On the way to an intelligent laboratory, physicists from Innsbruck and Vienna present an artificial agent that autonomously designs quantum experiments. In initial experiments, the system has independently (re)discovered experimental techniques that are nowadays standard in modern quantum optical laboratories. This shows how machines could play a more creative role in research in the future.

We carry smartphones in our pockets, the streets are dotted with semi-autonomous cars, but in the research laboratory experiments are still being designed by...

Im Focus: Scientists decipher key principle behind reaction of metalloenzymes

So-called pre-distorted states accelerate photochemical reactions too

What enables electrons to be transferred swiftly, for example during photosynthesis? An interdisciplinary team of researchers has worked out the details of how...

Im Focus: The first precise measurement of a single molecule's effective charge

For the first time, scientists have precisely measured the effective electrical charge of a single molecule in solution. This fundamental insight of an SNSF Professor could also pave the way for future medical diagnostics.

Electrical charge is one of the key properties that allows molecules to interact. Life itself depends on this phenomenon: many biological processes involve...

Im Focus: Paradigm shift in Paris: Encouraging an holistic view of laser machining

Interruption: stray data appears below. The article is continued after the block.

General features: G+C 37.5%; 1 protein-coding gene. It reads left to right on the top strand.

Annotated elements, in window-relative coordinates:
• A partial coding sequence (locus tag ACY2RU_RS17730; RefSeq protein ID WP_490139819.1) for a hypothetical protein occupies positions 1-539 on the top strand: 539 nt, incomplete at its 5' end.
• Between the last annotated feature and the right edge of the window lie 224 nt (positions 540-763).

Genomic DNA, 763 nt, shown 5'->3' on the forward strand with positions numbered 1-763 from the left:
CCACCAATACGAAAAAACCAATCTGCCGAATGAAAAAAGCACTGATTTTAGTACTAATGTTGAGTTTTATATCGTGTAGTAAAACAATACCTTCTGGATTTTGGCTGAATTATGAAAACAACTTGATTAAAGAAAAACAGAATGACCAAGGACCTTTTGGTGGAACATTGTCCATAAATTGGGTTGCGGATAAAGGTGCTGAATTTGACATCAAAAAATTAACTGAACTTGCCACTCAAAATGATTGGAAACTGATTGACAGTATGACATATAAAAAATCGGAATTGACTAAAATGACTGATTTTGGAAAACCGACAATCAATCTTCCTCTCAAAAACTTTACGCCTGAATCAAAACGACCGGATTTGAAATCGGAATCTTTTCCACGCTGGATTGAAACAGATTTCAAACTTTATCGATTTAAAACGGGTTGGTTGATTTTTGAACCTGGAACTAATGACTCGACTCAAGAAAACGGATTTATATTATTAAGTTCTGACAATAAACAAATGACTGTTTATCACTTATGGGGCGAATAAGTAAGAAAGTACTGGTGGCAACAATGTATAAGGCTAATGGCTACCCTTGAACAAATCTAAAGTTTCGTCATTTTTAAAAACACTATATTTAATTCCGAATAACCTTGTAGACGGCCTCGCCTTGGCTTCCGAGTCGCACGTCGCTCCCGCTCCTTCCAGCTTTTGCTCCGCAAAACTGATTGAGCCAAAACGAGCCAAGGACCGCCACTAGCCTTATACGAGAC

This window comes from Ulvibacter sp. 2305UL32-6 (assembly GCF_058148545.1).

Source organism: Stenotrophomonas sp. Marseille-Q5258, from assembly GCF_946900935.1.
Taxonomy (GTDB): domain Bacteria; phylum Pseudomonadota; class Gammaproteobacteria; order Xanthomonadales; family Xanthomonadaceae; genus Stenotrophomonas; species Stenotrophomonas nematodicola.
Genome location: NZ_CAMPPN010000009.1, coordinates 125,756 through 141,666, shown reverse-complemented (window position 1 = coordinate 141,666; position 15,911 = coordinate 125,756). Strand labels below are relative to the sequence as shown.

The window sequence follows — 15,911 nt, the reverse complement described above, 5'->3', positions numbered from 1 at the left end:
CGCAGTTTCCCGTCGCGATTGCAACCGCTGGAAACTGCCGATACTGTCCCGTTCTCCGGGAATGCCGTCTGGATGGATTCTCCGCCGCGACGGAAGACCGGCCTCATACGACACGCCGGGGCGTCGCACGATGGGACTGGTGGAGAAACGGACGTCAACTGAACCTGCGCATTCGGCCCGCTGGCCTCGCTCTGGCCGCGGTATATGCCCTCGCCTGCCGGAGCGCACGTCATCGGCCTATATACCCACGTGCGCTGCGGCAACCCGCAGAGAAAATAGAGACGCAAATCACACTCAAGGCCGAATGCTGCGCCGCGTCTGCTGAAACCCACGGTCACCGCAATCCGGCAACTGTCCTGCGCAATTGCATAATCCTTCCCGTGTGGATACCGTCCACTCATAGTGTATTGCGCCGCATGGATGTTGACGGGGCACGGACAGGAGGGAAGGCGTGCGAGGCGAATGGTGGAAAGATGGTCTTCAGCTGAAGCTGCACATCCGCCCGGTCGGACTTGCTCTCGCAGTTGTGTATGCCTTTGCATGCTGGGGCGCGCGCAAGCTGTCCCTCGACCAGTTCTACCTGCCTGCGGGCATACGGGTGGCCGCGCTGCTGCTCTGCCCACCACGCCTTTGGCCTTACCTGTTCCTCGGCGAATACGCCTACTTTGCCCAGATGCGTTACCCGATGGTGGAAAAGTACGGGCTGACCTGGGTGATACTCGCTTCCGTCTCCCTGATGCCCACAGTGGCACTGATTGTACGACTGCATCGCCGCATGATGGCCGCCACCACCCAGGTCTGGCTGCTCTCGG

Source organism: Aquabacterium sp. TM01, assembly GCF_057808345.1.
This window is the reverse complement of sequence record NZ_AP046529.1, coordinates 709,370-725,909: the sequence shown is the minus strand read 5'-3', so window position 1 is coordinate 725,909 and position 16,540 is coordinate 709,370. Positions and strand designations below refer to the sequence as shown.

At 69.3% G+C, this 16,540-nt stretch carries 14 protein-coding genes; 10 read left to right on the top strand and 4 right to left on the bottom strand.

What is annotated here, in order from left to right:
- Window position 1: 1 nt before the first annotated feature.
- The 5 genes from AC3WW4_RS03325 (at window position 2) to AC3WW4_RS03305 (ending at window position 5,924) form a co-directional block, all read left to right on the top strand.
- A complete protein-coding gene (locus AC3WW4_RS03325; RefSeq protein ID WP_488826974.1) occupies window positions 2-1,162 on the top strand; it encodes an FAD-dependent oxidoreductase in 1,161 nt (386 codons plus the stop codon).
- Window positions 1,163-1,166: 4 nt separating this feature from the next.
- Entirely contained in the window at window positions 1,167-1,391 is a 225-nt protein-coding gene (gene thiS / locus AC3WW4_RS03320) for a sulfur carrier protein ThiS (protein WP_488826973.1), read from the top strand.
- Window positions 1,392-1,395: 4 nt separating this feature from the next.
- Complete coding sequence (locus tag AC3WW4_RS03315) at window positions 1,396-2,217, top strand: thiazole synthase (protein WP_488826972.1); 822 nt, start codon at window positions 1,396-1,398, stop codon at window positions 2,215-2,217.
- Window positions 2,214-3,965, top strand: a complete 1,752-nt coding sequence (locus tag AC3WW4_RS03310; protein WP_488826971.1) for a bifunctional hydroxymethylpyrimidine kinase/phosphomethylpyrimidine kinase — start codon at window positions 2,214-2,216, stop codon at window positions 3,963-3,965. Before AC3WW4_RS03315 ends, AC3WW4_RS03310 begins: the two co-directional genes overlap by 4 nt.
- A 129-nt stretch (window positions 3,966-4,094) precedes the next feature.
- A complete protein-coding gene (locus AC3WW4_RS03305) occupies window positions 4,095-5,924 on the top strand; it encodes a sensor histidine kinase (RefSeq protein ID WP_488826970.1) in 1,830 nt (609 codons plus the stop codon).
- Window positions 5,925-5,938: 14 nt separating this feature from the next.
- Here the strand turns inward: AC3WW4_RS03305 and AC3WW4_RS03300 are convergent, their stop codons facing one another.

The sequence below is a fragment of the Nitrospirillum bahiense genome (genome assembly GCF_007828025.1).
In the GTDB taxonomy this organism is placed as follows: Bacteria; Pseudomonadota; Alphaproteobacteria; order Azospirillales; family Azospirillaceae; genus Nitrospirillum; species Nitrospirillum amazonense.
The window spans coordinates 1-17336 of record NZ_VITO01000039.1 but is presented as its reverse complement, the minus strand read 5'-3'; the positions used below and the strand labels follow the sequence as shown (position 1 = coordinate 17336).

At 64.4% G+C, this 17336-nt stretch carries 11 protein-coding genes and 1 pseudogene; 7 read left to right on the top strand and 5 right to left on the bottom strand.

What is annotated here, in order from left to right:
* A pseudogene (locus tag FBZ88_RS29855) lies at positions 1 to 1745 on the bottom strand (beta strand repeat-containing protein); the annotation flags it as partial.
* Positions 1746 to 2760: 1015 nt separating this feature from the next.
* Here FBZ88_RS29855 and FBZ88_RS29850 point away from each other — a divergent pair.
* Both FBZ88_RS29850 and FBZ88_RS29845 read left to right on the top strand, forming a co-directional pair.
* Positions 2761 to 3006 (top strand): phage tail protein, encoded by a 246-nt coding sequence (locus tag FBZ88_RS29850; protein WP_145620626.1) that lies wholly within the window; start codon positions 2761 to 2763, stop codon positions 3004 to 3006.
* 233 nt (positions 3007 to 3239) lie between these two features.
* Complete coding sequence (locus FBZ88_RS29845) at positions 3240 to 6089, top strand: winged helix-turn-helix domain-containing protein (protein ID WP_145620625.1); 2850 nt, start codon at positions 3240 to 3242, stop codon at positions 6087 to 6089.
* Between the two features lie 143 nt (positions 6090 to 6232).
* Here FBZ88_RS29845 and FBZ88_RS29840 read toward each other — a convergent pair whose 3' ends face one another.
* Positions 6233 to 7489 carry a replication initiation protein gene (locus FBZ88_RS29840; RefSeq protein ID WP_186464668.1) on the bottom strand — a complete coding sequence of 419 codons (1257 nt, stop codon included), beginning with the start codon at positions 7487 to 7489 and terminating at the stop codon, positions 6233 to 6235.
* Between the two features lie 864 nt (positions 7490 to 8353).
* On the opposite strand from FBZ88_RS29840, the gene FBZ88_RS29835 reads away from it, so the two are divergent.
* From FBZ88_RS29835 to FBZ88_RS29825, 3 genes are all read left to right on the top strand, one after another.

At the JEC World Composite Show in Paris in March 2018, the Fraunhofer Institute for Laser Technology ILT will be focusing on the latest trends and innovations in laser machining of composites. Among other things, researchers at the booth shared with the Aachen Center for Integrative Lightweight Production (AZL) will demonstrate how lasers can be used for joining, structuring, cutting and drilling composite materials.

No other industry has attracted as much public attention to composite materials as the automotive industry, which along with the aerospace industry is a driver...

Im Focus: Room-temperature multiferroic thin films and their properties

Scientists at Tokyo Institute of Technology (Tokyo Tech) and Tohoku University have developed high-quality GFO epitaxial films and systematically investigated their ferroelectric and ferromagnetic properties. They also demonstrated the room-temperature magnetocapacitance effects of these GFO thin films.

Multiferroic materials show magnetically driven ferroelectricity. They are attracting increasing attention because of their fascinating properties such as...

All Focus news of the innovation-report >>>

Anzeige

Anzeige

Event News

10th International Symposium: “Advanced Battery Power – Kraftwerk Batterie” Münster, 10-11 April 2018

08.01.2018 | Event News

See, understand and experience the work of the future

11.12.2017 | Event News

Innovative strategies to tackle parasitic worms

08.12.2017 | Event News

 
Latest News

Thanks for the memory: NIST takes a deep look at memristors

22.01.2018 | Materials Sciences

Radioactivity from oil and gas wastewater persists in Pennsylvania stream sediments

22.01.2018 | Earth Sciences

Saarland University bioinformaticians compute gene sequences inherited from each parent

22.01.2018 | Life Sciences

VideoLinks Wissenschaft & Forschung
Overview of more VideoLinks >>>